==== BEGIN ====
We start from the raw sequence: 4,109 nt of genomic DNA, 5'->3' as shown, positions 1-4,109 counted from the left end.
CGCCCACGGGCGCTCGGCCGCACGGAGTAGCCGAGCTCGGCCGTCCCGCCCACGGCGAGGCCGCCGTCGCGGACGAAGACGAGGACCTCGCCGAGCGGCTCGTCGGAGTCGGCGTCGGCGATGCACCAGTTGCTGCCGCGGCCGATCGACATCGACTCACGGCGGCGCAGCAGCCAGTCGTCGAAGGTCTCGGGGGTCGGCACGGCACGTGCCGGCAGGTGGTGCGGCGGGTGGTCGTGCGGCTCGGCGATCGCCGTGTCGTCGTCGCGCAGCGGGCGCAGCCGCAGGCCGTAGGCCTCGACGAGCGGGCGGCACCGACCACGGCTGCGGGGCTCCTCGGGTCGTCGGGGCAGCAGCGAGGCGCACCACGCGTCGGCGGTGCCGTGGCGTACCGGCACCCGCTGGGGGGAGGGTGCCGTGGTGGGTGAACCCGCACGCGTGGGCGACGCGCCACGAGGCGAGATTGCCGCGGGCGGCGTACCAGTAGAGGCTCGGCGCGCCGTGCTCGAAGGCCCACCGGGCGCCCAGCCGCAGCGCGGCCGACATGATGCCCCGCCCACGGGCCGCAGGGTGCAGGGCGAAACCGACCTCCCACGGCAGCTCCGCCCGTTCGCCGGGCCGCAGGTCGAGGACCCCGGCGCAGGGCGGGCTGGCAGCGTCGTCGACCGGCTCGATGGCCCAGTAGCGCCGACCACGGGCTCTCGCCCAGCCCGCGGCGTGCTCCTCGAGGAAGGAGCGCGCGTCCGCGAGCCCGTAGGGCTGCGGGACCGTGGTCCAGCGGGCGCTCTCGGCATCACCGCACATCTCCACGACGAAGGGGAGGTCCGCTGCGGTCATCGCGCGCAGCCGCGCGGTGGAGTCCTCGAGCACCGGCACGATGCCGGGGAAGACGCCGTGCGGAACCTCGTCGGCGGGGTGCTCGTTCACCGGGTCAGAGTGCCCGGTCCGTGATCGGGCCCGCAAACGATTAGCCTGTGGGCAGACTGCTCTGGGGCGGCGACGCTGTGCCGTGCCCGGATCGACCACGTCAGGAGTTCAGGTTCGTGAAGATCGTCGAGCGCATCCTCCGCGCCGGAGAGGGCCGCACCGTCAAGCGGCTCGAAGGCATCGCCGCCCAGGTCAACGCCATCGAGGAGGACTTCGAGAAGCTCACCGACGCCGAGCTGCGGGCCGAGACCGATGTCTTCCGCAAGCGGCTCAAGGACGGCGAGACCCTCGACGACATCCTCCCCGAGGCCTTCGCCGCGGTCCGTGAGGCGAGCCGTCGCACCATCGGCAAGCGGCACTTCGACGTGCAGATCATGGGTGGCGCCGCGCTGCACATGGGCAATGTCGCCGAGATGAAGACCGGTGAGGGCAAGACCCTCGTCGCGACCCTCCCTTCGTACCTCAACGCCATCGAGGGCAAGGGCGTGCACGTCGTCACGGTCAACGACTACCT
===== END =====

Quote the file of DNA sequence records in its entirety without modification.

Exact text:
We start from the raw sequence: 4,109 nt of genomic DNA, 5'->3' as shown, positions 1-4,109 counted from the left end.
CGCCCACGGGCGCTCGGCCGCACGGAGTAGCCGAGCTCGGCCGTCCCGCCCACGGCGAGGCCGCCGTCGCGGACGAAGACGAGGACCTCGCCGAGCGGCTCGTCGGAGTCGGCGTCGGCGATGCACCAGTTGCTGCCGCGGCCGATCGACATCGACTCACGGCGGCGCAGCAGCCAGTCGTCGAAGGTCTCGGGGGTCGGCACGGCACGTGCCGGCAGGTGGTGCGGCGGGTGGTCGTGCGGCTCGGCGATCGCCGTGTCGTCGTCGCGCAGCGGGCGCAGCCGCAGGCCGTAGGCCTCGACGAGCGGGCGGCACCGACCACGGCTGCGGGGCTCCTCGGGTCGTCGGGGCAGCAGCGAGGCGCACCACGCGTCGGCGGTGCCGTGGCGTACCGGCACCCGCTGGGGGGAGGGTGCCGTGGTGGGTGAACCCGCACGCGTGGGCGACGCGCCACGAGGCGAGATTGCCGCGGGCGGCGTACCAGTAGAGGCTCGGCGCGCCGTGCTCGAAGGCCCACCGGGCGCCCAGCCGCAGCGCGGCCGACATGATGCCCCGCCCACGGGCCGCAGGGTGCAGGGCGAAACCGACCTCCCACGGCAGCTCCGCCCGTTCGCCGGGCCGCAGGTCGAGGACCCCGGCGCAGGGCGGGCTGGCAGCGTCGTCGACCGGCTCGATGGCCCAGTAGCGCCGACCACGGGCTCTCGCCCAGCCCGCGGCGTGCTCCTCGAGGAAGGAGCGCGCGTCCGCGAGCCCGTAGGGCTGCGGGACCGTGGTCCAGCGGGCGCTCTCGGCATCACCGCACATCTCCACGACGAAGGGGAGGTCCGCTGCGGTCATCGCGCGCAGCCGCGCGGTGGAGTCCTCGAGCACCGGCACGATGCCGGGGAAGACGCCGTGCGGAACCTCGTCGGCGGGGTGCTCGTTCACCGGGTCAGAGTGCCCGGTCCGTGATCGGGCCCGCAAACGATTAGCCTGTGGGCAGACTGCTCTGGGGCGGCGACGCTGTGCCGTGCCCGGATCGACCACGTCAGGAGTTCAGGTTCGTGAAGATCGTCGAGCGCATCCTCCGCGCCGGAGAGGGCCGCACCGTCAAGCGGCTCGAAGGCATCGCCGCCCAGGTCAACGCCATCGAGGAGGACTTCGAGAAGCTCACCGACGCCGAGCTGCGGGCCGAGACCGATGTCTTCCGCAAGCGGCTCAAGGACGGCGAGACCCTCGACGACATCCTCCCCGAGGCCTTCGCCGCGGTCCGTGAGGCGAGCCGTCGCACCATCGGCAAGCGGCACTTCGACGTGCAGATCATGGGTGGCGCCGCGCTGCACATGGGCAATGTCGCCGAGATGAAGACCGGTGAGGGCAAGACCCTCGTCGCGACCCTCCCTTCGTACCTCAACGCCATCGAGGGCAAGGGCGTGCACGTCGTCACGGTCAACGACTACCT